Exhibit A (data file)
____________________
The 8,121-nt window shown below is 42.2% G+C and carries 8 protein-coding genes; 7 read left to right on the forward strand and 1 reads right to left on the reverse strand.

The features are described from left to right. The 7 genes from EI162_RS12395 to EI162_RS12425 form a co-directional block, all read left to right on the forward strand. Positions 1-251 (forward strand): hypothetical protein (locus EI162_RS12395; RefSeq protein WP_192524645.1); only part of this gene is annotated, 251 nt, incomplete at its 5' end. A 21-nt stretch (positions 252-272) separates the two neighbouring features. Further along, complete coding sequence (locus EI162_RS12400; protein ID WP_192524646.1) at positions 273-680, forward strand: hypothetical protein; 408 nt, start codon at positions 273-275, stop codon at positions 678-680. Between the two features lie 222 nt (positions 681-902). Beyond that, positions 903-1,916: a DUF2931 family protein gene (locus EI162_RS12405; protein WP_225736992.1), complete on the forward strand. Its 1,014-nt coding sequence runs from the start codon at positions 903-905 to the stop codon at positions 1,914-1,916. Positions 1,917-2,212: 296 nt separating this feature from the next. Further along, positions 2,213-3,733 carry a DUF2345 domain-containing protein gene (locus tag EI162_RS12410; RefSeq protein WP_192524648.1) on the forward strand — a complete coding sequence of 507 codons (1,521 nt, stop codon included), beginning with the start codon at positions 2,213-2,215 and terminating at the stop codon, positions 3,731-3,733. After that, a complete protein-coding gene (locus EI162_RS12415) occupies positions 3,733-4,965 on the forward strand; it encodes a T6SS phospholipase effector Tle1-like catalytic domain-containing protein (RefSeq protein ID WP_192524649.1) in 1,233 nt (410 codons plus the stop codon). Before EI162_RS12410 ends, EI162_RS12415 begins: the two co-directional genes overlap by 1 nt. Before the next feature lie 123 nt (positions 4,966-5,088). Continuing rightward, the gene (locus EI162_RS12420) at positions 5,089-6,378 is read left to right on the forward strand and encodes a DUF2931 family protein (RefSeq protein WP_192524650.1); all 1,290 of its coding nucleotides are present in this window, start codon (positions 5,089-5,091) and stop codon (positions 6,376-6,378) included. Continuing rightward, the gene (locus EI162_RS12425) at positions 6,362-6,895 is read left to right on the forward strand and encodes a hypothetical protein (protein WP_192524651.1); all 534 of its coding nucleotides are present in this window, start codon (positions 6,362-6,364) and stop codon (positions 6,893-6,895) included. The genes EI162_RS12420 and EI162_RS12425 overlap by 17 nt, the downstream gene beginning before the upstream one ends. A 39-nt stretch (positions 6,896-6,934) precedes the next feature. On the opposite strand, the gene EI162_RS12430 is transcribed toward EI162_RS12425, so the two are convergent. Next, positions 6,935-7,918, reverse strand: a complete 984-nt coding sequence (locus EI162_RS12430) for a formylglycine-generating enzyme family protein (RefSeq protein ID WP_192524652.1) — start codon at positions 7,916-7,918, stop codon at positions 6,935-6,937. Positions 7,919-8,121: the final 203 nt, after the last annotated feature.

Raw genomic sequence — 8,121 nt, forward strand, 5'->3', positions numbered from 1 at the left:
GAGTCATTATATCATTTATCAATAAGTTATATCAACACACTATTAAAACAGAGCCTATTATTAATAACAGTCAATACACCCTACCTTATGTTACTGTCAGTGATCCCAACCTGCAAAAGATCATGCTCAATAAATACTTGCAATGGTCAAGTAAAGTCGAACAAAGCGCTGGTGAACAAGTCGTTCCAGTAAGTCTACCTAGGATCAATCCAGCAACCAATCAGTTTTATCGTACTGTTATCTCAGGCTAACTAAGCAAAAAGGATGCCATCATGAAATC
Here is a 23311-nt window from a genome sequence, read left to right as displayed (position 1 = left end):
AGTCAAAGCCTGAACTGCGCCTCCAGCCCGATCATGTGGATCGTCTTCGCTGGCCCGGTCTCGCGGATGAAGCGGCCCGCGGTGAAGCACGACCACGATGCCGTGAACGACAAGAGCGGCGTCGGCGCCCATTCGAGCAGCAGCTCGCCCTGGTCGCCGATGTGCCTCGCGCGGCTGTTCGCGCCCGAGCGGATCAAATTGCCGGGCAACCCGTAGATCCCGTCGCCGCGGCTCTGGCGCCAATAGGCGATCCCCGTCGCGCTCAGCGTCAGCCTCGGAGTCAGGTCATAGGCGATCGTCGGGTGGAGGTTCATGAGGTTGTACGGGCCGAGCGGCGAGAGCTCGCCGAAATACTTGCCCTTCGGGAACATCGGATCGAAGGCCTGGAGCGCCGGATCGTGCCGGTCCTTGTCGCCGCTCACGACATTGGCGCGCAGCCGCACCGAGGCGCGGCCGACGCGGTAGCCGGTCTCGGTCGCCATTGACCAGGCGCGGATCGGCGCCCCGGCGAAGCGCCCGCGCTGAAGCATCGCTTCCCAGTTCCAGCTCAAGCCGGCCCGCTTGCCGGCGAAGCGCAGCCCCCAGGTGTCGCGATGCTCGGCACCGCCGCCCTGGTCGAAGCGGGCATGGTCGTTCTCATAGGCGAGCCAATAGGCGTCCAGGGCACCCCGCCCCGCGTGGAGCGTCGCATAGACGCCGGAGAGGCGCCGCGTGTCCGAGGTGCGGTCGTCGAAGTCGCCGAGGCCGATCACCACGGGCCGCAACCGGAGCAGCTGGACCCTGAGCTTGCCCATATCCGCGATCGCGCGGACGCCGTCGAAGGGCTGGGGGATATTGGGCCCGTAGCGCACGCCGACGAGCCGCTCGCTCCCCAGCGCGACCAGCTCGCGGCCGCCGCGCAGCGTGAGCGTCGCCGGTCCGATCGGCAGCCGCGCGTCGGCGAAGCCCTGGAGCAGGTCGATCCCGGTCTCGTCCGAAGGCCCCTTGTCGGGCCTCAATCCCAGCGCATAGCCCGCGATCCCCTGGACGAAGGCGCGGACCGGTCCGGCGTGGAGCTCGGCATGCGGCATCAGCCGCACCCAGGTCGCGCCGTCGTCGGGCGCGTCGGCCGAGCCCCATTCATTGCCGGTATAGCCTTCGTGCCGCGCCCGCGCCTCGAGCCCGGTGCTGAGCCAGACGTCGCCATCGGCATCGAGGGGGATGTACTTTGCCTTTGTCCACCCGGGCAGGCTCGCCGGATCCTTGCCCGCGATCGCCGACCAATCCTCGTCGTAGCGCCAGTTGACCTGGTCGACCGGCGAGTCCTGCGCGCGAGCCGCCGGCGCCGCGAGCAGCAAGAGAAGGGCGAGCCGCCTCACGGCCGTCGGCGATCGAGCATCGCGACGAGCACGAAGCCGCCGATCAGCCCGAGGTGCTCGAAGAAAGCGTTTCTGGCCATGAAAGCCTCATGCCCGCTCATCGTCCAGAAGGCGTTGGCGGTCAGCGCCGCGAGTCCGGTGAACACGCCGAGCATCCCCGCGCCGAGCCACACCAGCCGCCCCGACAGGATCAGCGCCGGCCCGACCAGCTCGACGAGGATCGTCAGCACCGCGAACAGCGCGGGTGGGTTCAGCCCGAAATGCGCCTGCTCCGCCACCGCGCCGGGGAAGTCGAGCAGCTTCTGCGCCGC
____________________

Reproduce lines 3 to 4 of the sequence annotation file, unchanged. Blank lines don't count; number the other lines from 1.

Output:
Raw genomic sequence — 8,121 nt, forward strand, 5'->3', positions numbered from 1 at the left:
GAGTCATTATATCATTTATCAATAAGTTATATCAACACACTATTAAAACAGAGCCTATTATTAATAACAGTCAATACACCCTACCTTATGTTACTGTCAGTGATCCCAACCTGCAAAAGATCATGCTCAATAAATACTTGCAATGGTCAAGTAAAGTCGAACAAAGCGCTGGTGAACAAGTCGTTCCAGTAAGTCTACCTAGGATCAATCCAGCAACCAATCAGTTTTATCGTACTGTTATCTCAGGCTAACTAAGCAAAAAGGATGCCATCATGAAATC